The National Museum of Civil War Medicine, a quirky and fascinating repository of battlefield medical artifacts including skull saws and rusty scalpels, is amputating the Confederate flag from its logo.
Naturally, the internet has opinions.
“Leave it alone,” someone wrote on Twitter. “It is a shame you are so weak you cannot stand up for what you KNOW is right.”
On Reddit, a commenter wrote, “Wow, so a museum dedicated to preserving a part of history that is the civil war, is too scared to educate people about the entirety of the civil war because they’re afraid of offending some people that don’t even like this country.”
Not exactly, say officials with the Frederick, Md., museum.
Though the move comes amid a wave of controversy over the Confederate flag and monuments to Southern war figures, David Price, the museum’s executive director, said dropping both flags — Union and Confederate — had nothing to do with politics.
Rather, the decision was part of a year-long effort to rebrand the museum after some recent expansions.
“It’s a little too complicated for social media,” Price said in an interview. “But this is not about erasing history.”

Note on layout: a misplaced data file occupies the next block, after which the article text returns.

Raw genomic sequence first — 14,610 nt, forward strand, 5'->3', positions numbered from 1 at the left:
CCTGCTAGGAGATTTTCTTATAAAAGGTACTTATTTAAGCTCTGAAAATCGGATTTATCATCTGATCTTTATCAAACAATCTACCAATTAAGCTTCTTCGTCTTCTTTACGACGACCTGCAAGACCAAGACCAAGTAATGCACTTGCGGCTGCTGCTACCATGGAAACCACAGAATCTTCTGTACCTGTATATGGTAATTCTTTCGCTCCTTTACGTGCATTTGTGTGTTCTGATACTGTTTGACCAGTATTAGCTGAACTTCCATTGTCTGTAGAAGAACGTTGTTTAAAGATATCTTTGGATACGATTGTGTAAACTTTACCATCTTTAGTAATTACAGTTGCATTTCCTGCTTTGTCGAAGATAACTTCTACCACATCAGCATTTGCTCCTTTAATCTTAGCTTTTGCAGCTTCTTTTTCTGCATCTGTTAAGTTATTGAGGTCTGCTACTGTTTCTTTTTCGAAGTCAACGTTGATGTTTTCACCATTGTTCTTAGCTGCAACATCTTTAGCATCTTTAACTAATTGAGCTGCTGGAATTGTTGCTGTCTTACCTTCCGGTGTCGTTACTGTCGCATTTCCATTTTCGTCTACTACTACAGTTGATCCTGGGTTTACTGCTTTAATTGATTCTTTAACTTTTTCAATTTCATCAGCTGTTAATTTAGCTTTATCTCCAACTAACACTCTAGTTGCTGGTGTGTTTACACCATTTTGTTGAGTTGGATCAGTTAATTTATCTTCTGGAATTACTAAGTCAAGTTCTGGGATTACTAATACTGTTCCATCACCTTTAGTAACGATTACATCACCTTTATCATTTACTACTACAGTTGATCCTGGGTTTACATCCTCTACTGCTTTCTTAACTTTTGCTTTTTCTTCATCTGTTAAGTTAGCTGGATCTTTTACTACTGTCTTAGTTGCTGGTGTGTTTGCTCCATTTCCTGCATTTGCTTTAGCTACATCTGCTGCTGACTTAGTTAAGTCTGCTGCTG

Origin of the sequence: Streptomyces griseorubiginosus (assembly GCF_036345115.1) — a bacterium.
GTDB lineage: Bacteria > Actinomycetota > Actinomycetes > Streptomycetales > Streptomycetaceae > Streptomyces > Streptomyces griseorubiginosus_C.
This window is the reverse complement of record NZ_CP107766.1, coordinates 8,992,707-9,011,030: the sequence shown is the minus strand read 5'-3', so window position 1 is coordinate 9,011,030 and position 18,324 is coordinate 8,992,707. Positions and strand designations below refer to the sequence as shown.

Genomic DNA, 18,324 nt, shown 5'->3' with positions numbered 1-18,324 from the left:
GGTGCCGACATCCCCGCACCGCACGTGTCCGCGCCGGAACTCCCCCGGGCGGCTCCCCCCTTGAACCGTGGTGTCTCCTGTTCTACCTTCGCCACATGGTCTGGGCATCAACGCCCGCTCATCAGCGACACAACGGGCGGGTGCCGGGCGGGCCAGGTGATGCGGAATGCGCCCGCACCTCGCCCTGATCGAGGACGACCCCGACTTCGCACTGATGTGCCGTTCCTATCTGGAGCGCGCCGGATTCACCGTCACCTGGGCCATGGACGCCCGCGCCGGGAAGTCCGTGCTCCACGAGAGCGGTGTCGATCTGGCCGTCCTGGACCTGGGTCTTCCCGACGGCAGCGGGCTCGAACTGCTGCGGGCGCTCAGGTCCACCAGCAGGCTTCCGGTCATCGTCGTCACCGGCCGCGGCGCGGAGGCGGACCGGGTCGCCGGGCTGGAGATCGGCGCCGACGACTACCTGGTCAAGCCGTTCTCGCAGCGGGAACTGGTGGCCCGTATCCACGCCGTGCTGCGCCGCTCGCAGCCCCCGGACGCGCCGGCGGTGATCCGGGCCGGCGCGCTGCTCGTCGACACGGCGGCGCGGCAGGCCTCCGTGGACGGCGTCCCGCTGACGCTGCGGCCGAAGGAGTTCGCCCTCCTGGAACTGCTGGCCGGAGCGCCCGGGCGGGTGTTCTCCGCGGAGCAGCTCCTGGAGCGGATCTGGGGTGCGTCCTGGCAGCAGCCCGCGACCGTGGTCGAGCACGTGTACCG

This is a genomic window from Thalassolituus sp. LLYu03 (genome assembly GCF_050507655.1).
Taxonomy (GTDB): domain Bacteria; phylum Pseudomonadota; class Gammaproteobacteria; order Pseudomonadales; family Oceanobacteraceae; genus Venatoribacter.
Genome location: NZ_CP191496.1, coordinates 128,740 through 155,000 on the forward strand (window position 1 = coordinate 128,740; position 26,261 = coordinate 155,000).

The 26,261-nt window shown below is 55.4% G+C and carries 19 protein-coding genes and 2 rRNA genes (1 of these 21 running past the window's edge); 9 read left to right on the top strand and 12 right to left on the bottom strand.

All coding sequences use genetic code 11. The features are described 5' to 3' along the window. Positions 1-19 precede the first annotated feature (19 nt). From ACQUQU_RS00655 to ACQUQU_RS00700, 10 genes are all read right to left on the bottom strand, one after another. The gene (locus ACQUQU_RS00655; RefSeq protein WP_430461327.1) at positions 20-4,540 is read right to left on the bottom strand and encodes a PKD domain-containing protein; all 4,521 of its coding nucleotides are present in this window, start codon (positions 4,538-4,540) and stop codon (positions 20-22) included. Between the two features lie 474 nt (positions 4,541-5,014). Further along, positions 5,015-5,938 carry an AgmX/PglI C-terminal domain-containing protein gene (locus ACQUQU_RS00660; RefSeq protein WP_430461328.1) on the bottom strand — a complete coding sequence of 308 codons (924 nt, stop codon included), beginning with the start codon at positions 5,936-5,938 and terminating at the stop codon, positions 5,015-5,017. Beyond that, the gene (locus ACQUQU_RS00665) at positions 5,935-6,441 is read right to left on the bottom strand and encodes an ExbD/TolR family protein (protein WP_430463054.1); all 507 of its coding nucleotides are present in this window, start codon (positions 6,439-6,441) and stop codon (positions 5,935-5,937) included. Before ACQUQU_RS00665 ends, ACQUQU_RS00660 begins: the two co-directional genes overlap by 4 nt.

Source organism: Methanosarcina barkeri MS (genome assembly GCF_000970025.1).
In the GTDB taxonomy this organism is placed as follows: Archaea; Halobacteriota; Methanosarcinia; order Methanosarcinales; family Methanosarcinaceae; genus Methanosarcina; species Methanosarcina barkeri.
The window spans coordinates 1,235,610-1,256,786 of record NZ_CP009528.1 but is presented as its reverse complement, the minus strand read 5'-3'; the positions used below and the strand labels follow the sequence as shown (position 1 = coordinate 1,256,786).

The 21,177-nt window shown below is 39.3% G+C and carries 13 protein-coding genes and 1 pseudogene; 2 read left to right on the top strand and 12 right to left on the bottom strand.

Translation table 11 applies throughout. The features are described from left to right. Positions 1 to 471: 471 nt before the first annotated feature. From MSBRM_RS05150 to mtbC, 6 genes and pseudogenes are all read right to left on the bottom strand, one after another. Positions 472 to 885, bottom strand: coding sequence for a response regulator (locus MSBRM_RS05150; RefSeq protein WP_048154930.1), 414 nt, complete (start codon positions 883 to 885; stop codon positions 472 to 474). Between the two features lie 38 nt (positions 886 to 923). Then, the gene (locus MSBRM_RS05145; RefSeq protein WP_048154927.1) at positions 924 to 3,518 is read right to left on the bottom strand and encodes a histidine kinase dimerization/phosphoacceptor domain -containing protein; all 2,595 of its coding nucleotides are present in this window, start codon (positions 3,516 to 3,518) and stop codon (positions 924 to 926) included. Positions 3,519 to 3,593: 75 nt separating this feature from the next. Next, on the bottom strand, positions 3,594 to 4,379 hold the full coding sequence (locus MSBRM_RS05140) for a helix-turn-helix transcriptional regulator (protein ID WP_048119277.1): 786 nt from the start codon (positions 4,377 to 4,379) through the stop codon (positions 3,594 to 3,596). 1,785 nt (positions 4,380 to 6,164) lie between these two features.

With grant money, Price hired Invictus, a Pennsylvania marketing firm, to come up with a new logo. The company began with an online survey. Jeff Beck, the firm’s owner, knew the Confederate flag would be “the elephant in the room,” so he and Price decided to tackle the issue head-on.
The survey asked whether the Union and Confederate flags should be in the logo. The responses, both in the survey and about the survey, were heated.
Steve Berryman, who runs the Confederate Monuments Protection Society, a local Facebook group, told the Frederick News-Post that the museum was embarking on a “gutless move” that “shouldn’t be a public decision.”
Still, the museum pushed ahead, dropping both flags. The new logo, to be revealed Jan. 15, is composed of a shield, the Caduceus medical symbol and three stars to represent the museum’s three locations. The colors are blue, gray and red, a nod to both sides in the war.